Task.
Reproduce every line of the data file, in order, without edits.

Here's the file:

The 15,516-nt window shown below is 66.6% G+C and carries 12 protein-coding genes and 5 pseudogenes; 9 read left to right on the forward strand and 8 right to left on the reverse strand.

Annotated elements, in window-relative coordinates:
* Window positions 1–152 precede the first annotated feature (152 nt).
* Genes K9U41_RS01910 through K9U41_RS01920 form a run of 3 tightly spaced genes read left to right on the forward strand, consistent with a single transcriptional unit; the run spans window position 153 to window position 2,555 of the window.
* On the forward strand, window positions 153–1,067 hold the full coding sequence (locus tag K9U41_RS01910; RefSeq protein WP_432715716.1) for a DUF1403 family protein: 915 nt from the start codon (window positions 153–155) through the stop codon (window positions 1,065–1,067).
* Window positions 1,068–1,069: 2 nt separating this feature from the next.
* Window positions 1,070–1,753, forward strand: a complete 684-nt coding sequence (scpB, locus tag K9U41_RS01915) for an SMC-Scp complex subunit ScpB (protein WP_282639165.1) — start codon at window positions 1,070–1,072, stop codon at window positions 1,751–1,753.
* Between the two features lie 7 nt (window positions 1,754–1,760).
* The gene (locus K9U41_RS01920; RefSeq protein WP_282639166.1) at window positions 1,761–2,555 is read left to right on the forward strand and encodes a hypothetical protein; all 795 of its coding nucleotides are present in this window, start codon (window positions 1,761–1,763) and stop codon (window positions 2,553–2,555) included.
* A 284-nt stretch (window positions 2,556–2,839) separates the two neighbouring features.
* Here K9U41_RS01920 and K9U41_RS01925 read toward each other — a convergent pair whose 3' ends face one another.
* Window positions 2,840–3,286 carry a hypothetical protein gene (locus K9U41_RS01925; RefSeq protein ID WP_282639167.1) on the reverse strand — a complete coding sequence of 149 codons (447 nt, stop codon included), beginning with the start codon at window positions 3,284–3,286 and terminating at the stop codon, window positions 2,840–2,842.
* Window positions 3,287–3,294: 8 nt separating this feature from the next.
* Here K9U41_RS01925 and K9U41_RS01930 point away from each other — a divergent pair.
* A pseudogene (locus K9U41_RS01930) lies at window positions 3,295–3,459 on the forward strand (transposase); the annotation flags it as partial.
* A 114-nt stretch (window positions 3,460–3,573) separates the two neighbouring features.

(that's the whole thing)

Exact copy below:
The 15,516-nt window shown below is 66.6% G+C and carries 12 protein-coding genes and 5 pseudogenes; 9 read left to right on the forward strand and 8 right to left on the reverse strand.

Annotated elements, in window-relative coordinates:
* Window positions 1–152 precede the first annotated feature (152 nt).
* Genes K9U41_RS01910 through K9U41_RS01920 form a run of 3 tightly spaced genes read left to right on the forward strand, consistent with a single transcriptional unit; the run spans window position 153 to window position 2,555 of the window.
* On the forward strand, window positions 153–1,067 hold the full coding sequence (locus tag K9U41_RS01910; RefSeq protein WP_432715716.1) for a DUF1403 family protein: 915 nt from the start codon (window positions 153–155) through the stop codon (window positions 1,065–1,067).
* Window positions 1,068–1,069: 2 nt separating this feature from the next.
* Window positions 1,070–1,753, forward strand: a complete 684-nt coding sequence (scpB, locus tag K9U41_RS01915) for an SMC-Scp complex subunit ScpB (protein WP_282639165.1) — start codon at window positions 1,070–1,072, stop codon at window positions 1,751–1,753.
* Between the two features lie 7 nt (window positions 1,754–1,760).
* The gene (locus K9U41_RS01920; RefSeq protein WP_282639166.1) at window positions 1,761–2,555 is read left to right on the forward strand and encodes a hypothetical protein; all 795 of its coding nucleotides are present in this window, start codon (window positions 1,761–1,763) and stop codon (window positions 2,553–2,555) included.
* A 284-nt stretch (window positions 2,556–2,839) separates the two neighbouring features.
* Here K9U41_RS01920 and K9U41_RS01925 read toward each other — a convergent pair whose 3' ends face one another.
* Window positions 2,840–3,286 carry a hypothetical protein gene (locus K9U41_RS01925; RefSeq protein ID WP_282639167.1) on the reverse strand — a complete coding sequence of 149 codons (447 nt, stop codon included), beginning with the start codon at window positions 3,284–3,286 and terminating at the stop codon, window positions 2,840–2,842.
* Window positions 3,287–3,294: 8 nt separating this feature from the next.
* Here K9U41_RS01925 and K9U41_RS01930 point away from each other — a divergent pair.
* A pseudogene (locus K9U41_RS01930) lies at window positions 3,295–3,459 on the forward strand (transposase); the annotation flags it as partial.
* A 114-nt stretch (window positions 3,460–3,573) separates the two neighbouring features.